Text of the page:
I became especially concerned with the dramatic increase in mining when I heard a visitor say, “It looks like a cancer that is spreading.”
I didn’t like hearing that about my community. I thought surely the Strategic Master Plan for Park County, updated in 2016, has a better vision for us.
Indeed, it is a well researched document 116 pages long. A great deal of time and money was spent getting input from citizens, businesses and organizations in the county.
Here are some highlights. It is repeated throughout the document that the main reasons residents live in Park County are its scenic quality, rural character, natural beauty and maintaining these attributes is a priority.
Goal number four states, “Ensuring future development fits with the surroundings and does not impact scenic corridors, is one of the best ways to protect the natural beauty and scenic quality of the county.”
Goal 4.1, Strategy C states the need to mitigate the visual impact of future development and avoid impacts on streams and riparian environments.
Goal number five quotes, “The Land and Water Trust Fund have started to focus more attention and resources towards corridor restoration and water quality.”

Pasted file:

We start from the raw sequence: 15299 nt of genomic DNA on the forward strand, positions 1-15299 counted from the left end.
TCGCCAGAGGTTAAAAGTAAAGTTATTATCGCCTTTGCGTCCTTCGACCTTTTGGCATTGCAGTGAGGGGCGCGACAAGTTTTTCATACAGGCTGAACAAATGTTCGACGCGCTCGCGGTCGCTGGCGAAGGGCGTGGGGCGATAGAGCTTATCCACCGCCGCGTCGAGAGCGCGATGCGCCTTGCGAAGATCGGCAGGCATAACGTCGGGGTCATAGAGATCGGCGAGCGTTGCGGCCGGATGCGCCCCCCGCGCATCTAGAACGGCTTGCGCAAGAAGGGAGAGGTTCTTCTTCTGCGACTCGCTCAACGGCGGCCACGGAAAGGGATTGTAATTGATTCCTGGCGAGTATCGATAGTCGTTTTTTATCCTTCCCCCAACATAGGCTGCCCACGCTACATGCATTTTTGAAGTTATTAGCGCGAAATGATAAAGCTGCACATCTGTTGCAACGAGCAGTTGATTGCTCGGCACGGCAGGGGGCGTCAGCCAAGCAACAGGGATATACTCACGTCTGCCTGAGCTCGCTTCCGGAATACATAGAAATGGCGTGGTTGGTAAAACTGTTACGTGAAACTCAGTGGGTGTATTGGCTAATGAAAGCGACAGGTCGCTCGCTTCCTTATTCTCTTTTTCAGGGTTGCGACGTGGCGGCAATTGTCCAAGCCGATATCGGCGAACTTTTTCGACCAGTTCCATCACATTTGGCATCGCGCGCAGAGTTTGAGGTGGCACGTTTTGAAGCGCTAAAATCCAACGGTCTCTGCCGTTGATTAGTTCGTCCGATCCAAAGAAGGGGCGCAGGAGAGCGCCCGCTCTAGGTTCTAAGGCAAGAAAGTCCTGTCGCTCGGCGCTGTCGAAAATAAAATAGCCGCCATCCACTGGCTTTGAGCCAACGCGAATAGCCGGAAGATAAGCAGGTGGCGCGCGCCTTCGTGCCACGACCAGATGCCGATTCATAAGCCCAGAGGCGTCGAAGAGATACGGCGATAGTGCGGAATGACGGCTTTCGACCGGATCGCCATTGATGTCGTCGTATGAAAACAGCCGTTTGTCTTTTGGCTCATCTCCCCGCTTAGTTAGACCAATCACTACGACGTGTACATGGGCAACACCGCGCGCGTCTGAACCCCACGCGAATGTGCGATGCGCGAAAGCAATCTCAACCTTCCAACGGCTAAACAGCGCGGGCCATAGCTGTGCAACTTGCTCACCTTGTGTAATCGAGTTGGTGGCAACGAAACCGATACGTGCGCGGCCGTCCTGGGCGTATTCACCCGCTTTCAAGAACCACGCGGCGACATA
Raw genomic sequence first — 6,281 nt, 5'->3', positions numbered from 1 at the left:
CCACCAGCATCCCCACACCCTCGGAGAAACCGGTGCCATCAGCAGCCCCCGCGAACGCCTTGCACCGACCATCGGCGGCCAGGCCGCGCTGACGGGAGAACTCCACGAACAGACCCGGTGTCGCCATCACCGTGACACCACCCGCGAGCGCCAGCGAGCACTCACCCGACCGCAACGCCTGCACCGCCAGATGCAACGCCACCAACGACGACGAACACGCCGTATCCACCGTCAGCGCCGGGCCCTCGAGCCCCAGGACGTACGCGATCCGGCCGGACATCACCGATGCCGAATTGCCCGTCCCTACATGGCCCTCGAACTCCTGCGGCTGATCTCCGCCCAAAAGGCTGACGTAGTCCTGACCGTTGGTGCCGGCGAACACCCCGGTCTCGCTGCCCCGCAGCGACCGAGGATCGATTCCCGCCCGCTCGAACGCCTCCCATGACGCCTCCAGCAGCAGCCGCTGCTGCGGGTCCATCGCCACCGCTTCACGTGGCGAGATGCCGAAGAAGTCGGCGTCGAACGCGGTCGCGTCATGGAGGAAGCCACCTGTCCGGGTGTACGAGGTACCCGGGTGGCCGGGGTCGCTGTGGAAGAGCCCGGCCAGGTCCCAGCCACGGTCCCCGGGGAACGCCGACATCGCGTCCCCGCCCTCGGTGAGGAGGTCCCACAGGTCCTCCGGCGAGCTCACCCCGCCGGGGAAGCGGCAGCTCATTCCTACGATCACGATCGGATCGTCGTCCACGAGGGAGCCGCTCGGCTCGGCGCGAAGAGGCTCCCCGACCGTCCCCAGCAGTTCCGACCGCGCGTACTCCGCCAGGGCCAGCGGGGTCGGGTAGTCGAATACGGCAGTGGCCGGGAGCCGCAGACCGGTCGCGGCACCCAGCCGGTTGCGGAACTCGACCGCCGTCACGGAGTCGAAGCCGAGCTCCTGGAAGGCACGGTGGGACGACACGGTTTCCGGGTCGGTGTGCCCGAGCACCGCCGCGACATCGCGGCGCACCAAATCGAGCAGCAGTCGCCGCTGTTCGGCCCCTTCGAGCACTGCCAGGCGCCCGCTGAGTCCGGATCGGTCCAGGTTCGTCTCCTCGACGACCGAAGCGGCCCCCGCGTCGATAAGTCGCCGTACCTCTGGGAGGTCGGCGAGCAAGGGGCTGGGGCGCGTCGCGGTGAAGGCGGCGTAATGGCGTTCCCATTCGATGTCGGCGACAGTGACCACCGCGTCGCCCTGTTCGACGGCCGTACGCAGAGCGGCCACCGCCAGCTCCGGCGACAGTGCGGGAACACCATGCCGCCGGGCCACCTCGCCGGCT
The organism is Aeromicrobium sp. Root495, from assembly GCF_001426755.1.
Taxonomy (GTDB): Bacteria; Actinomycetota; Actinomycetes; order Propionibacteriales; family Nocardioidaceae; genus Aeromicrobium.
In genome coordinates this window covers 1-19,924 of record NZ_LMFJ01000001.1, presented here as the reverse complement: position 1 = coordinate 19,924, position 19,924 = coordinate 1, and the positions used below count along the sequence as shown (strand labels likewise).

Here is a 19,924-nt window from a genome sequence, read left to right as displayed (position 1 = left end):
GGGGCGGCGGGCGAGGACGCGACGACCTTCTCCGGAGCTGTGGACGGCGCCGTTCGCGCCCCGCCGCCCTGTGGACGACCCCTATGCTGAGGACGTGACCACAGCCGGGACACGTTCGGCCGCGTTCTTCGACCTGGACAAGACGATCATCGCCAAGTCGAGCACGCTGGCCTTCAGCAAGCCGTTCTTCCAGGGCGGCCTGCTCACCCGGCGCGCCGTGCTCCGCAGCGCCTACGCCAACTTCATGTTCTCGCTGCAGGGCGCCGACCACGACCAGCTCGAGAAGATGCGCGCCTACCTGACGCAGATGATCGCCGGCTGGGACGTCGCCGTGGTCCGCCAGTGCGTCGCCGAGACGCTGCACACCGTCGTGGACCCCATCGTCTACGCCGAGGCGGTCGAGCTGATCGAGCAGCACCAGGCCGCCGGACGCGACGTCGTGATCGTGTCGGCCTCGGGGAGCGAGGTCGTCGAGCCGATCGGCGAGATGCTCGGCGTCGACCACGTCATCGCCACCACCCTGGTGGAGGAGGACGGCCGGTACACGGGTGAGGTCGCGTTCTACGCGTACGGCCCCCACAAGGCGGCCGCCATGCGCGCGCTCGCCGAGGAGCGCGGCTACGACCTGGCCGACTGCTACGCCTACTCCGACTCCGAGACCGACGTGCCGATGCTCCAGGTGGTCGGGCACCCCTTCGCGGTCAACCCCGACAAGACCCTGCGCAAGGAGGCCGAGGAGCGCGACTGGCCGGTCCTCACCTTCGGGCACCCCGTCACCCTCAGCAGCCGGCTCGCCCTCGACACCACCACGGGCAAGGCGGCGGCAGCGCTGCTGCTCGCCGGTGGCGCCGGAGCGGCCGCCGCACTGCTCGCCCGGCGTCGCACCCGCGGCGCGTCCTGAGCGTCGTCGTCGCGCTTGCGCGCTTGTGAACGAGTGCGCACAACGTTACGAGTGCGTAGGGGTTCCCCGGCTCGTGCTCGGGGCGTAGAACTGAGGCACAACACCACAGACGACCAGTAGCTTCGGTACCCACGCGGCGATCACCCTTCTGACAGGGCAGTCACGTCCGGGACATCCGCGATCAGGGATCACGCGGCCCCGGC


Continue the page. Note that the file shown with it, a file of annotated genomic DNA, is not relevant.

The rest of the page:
Goal 5.3, Strategy C was to inventory how the water quality in our county has been affected by mining operations. (I am still waiting for a response from the county commissioners to find out if this has been done.)
Goal number seven refers to supporting a healthy economy and ensuring a sustainable future while still maintaining the integrity and rural nature of Park County.
So, when mining company High Speed Aggregate, Inc. wanted to rezone approximately 28 acres of zoned residential (mainly forested, off of Colorado Highway 9 and the Middle Fork of the South Platte River), I thought surely the board of county commissioners will state that this is not in compliance with our vision. Surely.